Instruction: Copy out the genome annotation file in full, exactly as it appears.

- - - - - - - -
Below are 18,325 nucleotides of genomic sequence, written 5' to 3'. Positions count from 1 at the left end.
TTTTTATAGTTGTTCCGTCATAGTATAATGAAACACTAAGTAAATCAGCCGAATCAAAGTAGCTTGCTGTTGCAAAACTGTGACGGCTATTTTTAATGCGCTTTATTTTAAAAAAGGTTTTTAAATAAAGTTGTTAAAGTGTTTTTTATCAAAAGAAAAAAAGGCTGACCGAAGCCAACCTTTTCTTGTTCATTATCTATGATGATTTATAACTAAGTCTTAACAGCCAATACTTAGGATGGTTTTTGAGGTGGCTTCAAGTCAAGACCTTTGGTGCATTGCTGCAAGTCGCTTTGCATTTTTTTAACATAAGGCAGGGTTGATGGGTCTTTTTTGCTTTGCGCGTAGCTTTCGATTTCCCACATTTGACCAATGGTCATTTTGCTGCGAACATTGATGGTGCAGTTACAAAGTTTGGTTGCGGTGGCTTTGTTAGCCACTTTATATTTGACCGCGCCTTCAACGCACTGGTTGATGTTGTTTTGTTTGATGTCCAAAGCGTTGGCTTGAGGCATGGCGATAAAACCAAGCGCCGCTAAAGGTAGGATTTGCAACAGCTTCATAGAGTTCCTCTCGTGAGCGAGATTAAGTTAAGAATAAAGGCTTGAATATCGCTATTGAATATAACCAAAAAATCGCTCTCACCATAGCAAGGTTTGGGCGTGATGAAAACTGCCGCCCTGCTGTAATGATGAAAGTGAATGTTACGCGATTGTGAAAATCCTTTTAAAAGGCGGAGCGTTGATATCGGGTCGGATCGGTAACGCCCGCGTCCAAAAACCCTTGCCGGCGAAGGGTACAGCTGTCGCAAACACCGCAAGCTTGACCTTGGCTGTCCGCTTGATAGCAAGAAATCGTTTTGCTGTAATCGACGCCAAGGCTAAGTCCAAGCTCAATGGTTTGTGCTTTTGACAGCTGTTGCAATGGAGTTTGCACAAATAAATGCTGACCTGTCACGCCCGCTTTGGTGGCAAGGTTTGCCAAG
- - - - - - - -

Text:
Below are 18,325 nucleotides of genomic sequence, written 5' to 3'. Positions count from 1 at the left end.
TTTTTATAGTTGTTCCGTCATAGTATAATGAAACACTAAGTAAATCAGCCGAATCAAAGTAGCTTGCTGTTGCAAAACTGTGACGGCTATTTTTAATGCGCTTTATTTTAAAAAAGGTTTTTAAATAAAGTTGTTAAAGTGTTTTTTATCAAAAGAAAAAAAGGCTGACCGAAGCCAACCTTTTCTTGTTCATTATCTATGATGATTTATAACTAAGTCTTAACAGCCAATACTTAGGATGGTTTTTGAGGTGGCTTCAAGTCAAGACCTTTGGTGCATTGCTGCAAGTCGCTTTGCATTTTTTTAACATAAGGCAGGGTTGATGGGTCTTTTTTGCTTTGCGCGTAGCTTTCGATTTCCCACATTTGACCAATGGTCATTTTGCTGCGAACATTGATGGTGCAGTTACAAAGTTTGGTTGCGGTGGCTTTGTTAGCCACTTTATATTTGACCGCGCCTTCAACGCACTGGTTGATGTTGTTTTGTTTGATGTCCAAAGCGTTGGCTTGAGGCATGGCGATAAAACCAAGCGCCGCTAAAGGTAGGATTTGCAACAGCTTCATAGAGTTCCTCTCGTGAGCGAGATTAAGTTAAGAATAAAGGCTTGAATATCGCTATTGAATATAACCAAAAAATCGCTCTCACCATAGCAAGGTTTGGGCGTGATGAAAACTGCCGCCCTGCTGTAATGATGAAAGTGAATGTTACGCGATTGTGAAAATCCTTTTAAAAGGCGGAGCGTTGATATCGGGTCGGATCGGTAACGCCCGCGTCCAAAAACCCTTGCCGGCGAAGGGTACAGCTGTCGCAAACACCGCAAGCTTGACCTTGGCTGTCCGCTTGATAGCAAGAAATCGTTTTGCTGTAATCGACGCCAAGGCTAAGTCCAAGCTCAATGGTTTGTGCTTTTGACAGCTGTTGCAATGGAGTTTGCACAAATAAATGCTGACCTGTCACGCCCGCTTTGGTGGCAAGGTTTGCCAAG